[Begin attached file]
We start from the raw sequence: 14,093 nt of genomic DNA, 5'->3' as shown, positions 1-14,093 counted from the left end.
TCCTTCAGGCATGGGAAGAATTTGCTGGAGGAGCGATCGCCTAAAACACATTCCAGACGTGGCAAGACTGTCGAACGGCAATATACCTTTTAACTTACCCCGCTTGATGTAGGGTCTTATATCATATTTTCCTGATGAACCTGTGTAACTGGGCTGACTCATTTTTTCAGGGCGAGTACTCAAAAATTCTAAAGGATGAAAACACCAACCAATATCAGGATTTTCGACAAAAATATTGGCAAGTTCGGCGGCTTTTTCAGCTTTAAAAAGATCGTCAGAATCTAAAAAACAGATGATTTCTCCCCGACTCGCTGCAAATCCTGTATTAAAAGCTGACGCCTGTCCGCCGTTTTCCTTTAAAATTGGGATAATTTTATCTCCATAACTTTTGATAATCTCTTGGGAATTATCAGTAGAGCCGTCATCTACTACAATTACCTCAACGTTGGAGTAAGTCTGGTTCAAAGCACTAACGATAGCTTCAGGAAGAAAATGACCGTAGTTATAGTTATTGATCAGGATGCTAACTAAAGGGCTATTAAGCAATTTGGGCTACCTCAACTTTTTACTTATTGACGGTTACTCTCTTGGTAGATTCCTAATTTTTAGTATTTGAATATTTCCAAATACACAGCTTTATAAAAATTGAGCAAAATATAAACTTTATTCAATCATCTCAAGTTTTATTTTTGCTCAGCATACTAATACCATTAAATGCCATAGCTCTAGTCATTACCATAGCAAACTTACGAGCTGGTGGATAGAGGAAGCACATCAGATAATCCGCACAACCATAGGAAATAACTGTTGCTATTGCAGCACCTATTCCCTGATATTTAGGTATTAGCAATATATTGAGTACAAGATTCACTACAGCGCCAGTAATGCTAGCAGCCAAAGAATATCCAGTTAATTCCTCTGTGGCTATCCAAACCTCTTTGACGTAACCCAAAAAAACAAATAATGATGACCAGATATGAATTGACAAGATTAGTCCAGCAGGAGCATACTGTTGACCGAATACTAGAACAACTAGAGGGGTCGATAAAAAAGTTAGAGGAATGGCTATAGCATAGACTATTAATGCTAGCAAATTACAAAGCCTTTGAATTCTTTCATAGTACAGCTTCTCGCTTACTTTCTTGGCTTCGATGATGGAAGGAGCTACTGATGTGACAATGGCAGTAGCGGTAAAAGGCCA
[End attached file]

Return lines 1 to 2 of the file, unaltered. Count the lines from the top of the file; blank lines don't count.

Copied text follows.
We start from the raw sequence: 14,093 nt of genomic DNA, 5'->3' as shown, positions 1-14,093 counted from the left end.
TCCTTCAGGCATGGGAAGAATTTGCTGGAGGAGCGATCGCCTAAAACACATTCCAGACGTGGCAAGACTGTCGAACGGCAATATACCTTTTAACTTACCCCGCTTGATGTAGGGTCTTATATCATATTTTCCTGATGAACCTGTGTAACTGGGCTGACTCATTTTTTCAGGGCGAGTACTCAAAAATTCTAAAGGATGAAAACACCAACCAATATCAGGATTTTCGACAAAAATATTGGCAAGTTCGGCGGCTTTTTCAGCTTTAAAAAGATCGTCAGAATCTAAAAAACAGATGATTTCTCCCCGACTCGCTGCAAATCCTGTATTAAAAGCTGACGCCTGTCCGCCGTTTTCCTTTAAAATTGGGATAATTTTATCTCCATAACTTTTGATAATCTCTTGGGAATTATCAGTAGAGCCGTCATCTACTACAATTACCTCAACGTTGGAGTAAGTCTGGTTCAAAGCACTAACGATAGCTTCAGGAAGAAAATGACCGTAGTTATAGTTATTGATCAGGATGCTAACTAAAGGGCTATTAAGCAATTTGGGCTACCTCAACTTTTTACTTATTGACGGTTACTCTCTTGGTAGATTCCTAATTTTTAGTATTTGAATATTTCCAAATACACAGCTTTATAAAAATTGAGCAAAATATAAACTTTATTCAATCATCTCAAGTTTTATTTTTGCTCAGCATACTAATACCATTAAATGCCATAGCTCTAGTCATTACCATAGCAAACTTACGAGCTGGTGGATAGAGGAAGCACATCAGATAATCCGCACAACCATAGGAAATAACTGTTGCTATTGCAGCACCTATTCCCTGATATTTAGGTATTAGCAATATATTGAGTACAAGATTCACTACAGCGCCAGTAATGCTAGCAGCCAAAGAATATCCAGTTAATTCCTCTGTGGCTATCCAAACCTCTTTGACGTAACCCAAAAAAACAAATAATGATGACCAGATATGAATTGACAAGATTAGTCCAGCAGGAGCATACTGTTGACCGAATACTAGAACAACTAGAGGGGTCGATAAAAAAGTTAGAGGAATGGCTATAGCATAGACTATTAATGCTAGCAAATTACAAAGCCTTTGAATTCTTTCATAGTACAGCTTCTCGCTTACTTTCTTGGCTTCGATGATGGAAGGAGCTACTGATGTGACAATGGCAGTAGCGGTAAAAGGCCA